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Women’s Work

            The common thread, literally, that I observed in many presentations is the reference to, and use of, textiles and fabric. Whether it’s Robbi Joy Eklow’s quilts, the beadwork of Teri Greves, or the clever embroidery of Jennifer Bockelman with thread and hair, women continue to take traditional homestead skills and spin them into new creative forms of expression.

            Back in the day, these domestic skills were considered, respectfully, “women’s work” because they were skills that women could attend to while they cared for the child and supplied them with nourishment, and the men would go out and hunt and make nude oil paintings.

            But these crafts were extremely valuable to a group and good skills like sewing could have been an opportunity for women to hold some power in that community. Today women continue to manage the storyline of how these tools and materials will be used to shape their individual stories. Using fabric Faith Ringgold made political statements in the 1970s and in the 1990s anonymous knitting, called yarn-bombing, began covering public spaces. These “soft-punches” to the system appeal to many across gender and more often there are men contributing to this form of expression. Someday maybe it will all be just art.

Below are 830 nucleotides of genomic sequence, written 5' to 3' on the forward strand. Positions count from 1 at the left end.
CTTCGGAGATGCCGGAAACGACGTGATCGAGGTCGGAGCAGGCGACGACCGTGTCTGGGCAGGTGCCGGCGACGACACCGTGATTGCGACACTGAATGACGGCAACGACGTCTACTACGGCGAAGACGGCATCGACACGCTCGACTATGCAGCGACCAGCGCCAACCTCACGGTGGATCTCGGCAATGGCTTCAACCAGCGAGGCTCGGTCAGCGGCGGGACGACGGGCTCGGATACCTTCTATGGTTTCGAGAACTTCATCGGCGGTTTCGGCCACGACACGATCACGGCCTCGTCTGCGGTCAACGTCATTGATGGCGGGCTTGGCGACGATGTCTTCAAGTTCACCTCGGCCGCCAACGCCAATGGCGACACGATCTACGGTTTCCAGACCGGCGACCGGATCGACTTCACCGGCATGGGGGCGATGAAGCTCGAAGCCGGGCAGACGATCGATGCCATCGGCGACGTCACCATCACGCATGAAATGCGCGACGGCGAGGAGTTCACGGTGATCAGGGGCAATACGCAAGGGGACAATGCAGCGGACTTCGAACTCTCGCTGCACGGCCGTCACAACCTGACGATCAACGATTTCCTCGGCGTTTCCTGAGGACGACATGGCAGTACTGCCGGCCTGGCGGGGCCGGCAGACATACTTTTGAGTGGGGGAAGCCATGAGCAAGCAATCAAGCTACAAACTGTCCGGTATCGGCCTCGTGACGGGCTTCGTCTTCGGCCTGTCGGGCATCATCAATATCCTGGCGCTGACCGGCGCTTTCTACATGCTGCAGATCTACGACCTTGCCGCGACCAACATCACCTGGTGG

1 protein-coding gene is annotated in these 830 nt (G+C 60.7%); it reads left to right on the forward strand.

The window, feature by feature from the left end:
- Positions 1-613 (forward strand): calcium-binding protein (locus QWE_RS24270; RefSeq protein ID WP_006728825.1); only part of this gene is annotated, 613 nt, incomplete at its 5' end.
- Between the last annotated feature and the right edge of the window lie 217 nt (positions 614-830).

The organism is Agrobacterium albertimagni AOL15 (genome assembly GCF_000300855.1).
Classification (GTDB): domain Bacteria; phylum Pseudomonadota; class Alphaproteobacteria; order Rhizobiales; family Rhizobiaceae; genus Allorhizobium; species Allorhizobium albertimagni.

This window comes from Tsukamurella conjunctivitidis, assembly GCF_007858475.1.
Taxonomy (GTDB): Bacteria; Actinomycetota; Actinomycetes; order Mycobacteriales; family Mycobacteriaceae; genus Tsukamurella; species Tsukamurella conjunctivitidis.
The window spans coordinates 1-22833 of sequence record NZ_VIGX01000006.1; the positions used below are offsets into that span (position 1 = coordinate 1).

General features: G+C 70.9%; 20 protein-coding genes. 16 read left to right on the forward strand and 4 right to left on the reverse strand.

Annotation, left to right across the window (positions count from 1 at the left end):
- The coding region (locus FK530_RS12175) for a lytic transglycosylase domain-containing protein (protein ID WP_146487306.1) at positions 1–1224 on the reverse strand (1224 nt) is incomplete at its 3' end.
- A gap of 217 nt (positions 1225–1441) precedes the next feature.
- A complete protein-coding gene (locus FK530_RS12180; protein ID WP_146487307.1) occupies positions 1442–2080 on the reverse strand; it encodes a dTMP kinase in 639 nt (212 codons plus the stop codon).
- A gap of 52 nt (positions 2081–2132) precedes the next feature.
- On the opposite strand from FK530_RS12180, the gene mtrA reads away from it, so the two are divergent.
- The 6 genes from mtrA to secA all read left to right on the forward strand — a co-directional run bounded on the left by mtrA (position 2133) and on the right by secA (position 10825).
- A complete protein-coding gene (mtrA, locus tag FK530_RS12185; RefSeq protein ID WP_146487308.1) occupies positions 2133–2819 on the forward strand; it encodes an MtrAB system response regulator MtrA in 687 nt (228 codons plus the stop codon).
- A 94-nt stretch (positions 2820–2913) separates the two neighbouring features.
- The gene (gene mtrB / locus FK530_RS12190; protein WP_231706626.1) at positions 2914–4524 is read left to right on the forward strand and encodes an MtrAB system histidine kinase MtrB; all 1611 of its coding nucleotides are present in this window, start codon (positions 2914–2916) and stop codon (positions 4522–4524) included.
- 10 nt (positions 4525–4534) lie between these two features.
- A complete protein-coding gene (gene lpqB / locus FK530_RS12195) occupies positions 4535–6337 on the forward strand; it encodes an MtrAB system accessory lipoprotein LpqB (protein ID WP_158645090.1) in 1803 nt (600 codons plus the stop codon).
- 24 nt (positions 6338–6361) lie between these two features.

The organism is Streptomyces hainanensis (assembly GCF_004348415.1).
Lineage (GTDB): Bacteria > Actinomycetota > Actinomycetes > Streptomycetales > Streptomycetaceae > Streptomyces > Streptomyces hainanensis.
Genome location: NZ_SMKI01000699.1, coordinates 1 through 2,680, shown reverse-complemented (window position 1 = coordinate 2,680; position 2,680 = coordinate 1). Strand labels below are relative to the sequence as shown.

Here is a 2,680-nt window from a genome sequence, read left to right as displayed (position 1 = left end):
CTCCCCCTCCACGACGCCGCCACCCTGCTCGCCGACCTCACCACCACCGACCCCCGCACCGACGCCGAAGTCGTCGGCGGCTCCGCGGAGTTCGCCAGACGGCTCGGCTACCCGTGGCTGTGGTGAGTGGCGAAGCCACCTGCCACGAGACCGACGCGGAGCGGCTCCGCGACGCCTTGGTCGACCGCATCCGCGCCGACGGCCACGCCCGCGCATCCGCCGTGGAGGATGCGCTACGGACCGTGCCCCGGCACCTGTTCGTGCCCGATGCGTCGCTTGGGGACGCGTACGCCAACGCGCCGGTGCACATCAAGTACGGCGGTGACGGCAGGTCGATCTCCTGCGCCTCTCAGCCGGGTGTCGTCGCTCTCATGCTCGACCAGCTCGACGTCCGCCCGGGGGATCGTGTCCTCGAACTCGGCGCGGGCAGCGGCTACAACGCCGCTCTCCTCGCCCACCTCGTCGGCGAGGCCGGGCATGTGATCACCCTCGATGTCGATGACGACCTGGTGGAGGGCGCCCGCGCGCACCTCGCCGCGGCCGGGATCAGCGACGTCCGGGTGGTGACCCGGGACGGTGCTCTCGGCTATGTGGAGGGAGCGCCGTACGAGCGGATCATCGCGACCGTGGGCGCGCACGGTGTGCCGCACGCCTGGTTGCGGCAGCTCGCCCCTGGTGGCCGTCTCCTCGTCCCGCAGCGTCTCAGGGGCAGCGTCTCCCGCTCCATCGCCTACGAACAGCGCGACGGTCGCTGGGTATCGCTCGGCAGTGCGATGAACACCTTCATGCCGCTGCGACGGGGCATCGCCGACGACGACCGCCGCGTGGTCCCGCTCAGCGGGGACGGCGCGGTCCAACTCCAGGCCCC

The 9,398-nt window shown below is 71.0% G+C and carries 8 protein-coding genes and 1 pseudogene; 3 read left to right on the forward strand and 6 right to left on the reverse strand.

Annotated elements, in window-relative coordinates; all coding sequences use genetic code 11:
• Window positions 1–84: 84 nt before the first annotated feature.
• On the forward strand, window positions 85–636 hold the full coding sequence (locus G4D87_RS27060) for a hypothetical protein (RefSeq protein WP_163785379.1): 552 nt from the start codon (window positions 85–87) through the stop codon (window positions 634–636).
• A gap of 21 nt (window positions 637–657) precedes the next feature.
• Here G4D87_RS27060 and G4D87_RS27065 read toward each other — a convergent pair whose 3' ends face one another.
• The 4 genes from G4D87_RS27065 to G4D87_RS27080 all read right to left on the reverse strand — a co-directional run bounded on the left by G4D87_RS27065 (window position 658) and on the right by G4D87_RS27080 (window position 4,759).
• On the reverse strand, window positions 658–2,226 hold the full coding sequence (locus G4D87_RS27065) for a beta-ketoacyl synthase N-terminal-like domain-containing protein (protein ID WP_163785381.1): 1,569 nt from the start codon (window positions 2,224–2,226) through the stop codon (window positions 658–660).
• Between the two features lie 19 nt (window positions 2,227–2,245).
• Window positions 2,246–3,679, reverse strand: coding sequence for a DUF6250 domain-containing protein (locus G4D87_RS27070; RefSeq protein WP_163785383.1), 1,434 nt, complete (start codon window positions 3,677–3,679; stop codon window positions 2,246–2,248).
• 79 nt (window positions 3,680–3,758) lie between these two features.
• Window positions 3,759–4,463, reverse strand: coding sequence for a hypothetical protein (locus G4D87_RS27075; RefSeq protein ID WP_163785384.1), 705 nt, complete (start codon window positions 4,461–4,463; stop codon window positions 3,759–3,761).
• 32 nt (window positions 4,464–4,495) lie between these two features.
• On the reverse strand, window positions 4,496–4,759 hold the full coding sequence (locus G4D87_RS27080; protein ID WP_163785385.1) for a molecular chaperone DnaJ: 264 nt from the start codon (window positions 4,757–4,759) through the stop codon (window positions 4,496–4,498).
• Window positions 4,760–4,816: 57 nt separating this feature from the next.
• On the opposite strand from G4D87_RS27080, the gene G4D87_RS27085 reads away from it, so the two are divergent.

Craft vs fine-art Crochet

            My second observation was the continued connection to the artistic principles and values associated with mid-western art and American Realism best demonstrated in Hannah Blomstedt’s essay, and Roberta Barnes, Moving Day painting. I don’t believe all art has to be groundbreaking when I look at Barnes’ painting I feel like I’m in Nebraska.

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